It has got to do with market perceptions and expectation and the perceived future prospects of the company. Usually the expectation of a company's results are already priced into the share price, so if the results deviate from these expectations, the share price can move up or down respectfully. For example, many times a company's share price may be beaten ...


18

There are many reasons for buying stock for dividends. You are right in the sense that in theory a stock's price will go down in value by the amount of the dividend. As the amount of dividend was adding to the value of the company, but now has been paid out to shareholder, so now the company is worth less by the value of the dividend. However, in real life ...


18

It sounds like the asker is looking for a rule of thumb about P/E. If only the market would be so kind as to have a simple rule of thumb. It unfortunately depends on the time and the range you are looking at. For instance, looking at US Equities, from 2012-present, and looking at each PE value (i.e. thepe=2 finds all stocks with P/E between 2 and 3), we ...


17

First: do you understand why it dropped? Was it overvalued before, or is this an overreaction to some piece of news about them, or about their industry, or...? Arguably, if you can't answer that, you aren't paying enough attention to have been betting on that individual stock. Assuming you do understand why this price swing occurred -- or if you're ...


17

First, I advise against attributing stock market movements to particular pieces of news. Many cable shows depend on your interest in this question, but unless the news is nuclear war, its long-term effect is generally exaggerated on the day that it takes place. And the jobs report really wasn't so out-of-line, and other similar reports over the last several ...


15

It's not really true to say that having unissued stock means that the company is not 100% owned. It'd be more accurate to say that the unissued shares are assets of the company (and therefore, indirectly, of the current shareholders). The company can issue the stock to others in exchange for something that increases the value of the company by a comparable ...


13

He is worth $17.5 billion today Note that he is worth that dollar figure, but he doesn't have that many dollars. That's the worth of his stake in the company (number of shares he owns times the assumed value per share), i.e. assuming its total value being several hundreds of billions, as pundits assume. However, it is not a publicly traded company, so we ...


13

In the long term, a P/E of 15-25 is the more 'normal' range. With a 90 P/E, Facebook has to quadruple its earnings to get to normal. It this possible? Yes. Likely? I don't know. I am not a stock analyst, but I love numbers and try to get to logical conclusions. I've seen data that worldwide advertising is about $400B, and US about $100B. If Facebook's ...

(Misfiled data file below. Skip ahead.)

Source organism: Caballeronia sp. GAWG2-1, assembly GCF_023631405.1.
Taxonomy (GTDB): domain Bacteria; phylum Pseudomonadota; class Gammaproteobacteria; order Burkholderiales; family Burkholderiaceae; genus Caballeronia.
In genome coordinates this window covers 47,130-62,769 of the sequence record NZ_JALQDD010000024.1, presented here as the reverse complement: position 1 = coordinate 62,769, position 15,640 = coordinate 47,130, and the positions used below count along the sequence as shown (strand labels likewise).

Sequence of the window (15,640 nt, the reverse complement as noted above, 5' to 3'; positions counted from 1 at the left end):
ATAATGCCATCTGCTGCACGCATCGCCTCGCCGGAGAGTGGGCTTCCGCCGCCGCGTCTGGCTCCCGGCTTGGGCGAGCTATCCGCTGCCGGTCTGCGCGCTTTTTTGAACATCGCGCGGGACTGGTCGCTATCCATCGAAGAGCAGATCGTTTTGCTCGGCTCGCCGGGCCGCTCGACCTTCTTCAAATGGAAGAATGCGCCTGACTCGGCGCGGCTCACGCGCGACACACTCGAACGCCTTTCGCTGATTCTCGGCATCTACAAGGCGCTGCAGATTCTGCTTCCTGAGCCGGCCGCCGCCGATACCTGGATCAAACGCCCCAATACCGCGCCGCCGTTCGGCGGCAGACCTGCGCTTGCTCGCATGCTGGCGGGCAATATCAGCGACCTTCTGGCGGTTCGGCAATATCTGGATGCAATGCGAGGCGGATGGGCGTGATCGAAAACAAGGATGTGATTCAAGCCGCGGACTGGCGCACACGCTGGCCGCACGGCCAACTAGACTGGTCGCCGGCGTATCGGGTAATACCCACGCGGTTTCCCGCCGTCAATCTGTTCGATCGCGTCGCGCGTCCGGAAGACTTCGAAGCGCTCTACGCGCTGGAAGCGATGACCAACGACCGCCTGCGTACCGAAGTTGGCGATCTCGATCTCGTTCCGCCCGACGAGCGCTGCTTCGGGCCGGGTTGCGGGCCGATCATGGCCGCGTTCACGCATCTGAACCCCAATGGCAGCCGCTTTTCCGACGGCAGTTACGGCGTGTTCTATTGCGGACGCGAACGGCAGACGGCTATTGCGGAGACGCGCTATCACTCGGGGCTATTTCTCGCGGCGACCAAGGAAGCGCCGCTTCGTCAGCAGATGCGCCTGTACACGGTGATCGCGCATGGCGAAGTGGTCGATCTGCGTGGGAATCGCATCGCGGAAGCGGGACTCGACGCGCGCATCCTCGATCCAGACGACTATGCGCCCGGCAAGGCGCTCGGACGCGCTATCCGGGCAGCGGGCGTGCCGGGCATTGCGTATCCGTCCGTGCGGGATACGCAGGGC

13

There is no difference between more shares of a relatively cheaper stock and less shares of a relatively more expensive stock. When you invest in a stock, the percentage increase (or decrease) in the share price results in gains (or losses). This is a fundamental concept of investing. Your question suggests that you would benefit from further research ...


13

Markets are generally skeptical of the benefits of mergers. History shows that the benefits of merger claimed by the company doing the purchase rarely materialise. If on the day prior to the announcement the markets value company A as 50 billion and company B as 20 billion, then the market values the combined company at 50 + 20 = 70 billion if they see no ...


13

Consider the mechanic which actually drives the 'price' of a stock. In simplest terms, the 'price' of a stock is the price at which the most recent trade occurred. ie: if the price of IBM is $100/share, that means the last time someone bought IBM stock, they paid $100. Above and below the 'spot price', are dozens/hundreds/thousands of buyers and sellers ...


12

Let's say the company has a million shares valued at $10 each, so market caps is $10 million dollar = $10 per share. Actual value of the company is unknown, but should be close to that $10 million if the shares are not overvalued or undervalued. If they issue 100,000 more shares at $10 each, the buyers pay a million dollar. Which goes into the bank account ...


12

The company's value (which should be reflected in the share price) is not how much money it has in the bank, but something along the lines of 'how much money will it make between now and the end of times' (adjusted for time value of money and risk). So when you purchase a share of a company that has, say, little money in the bank, but expects to make 1M$ ...


12

Assuming you plan to buy a whole number of shares and have a maximum dollar value you intend to invest, it may be better to wait for the split if the figures don't quite work out nicely. For example, if you are going to invest $1,000 and the stock pre-split is $400 and the split is 2 for 1, then you'd buy 2 shares before the split unless you have an extra $...


12

There has been a lot of research on the effects of stock splits. Some studies have concluded that: there is an abnormal positive return on stock split announcement date (i.e. on average you would have made money by buying stocks right before a split is announced and selling right after - which is obviously not possible to implement in practice since it ...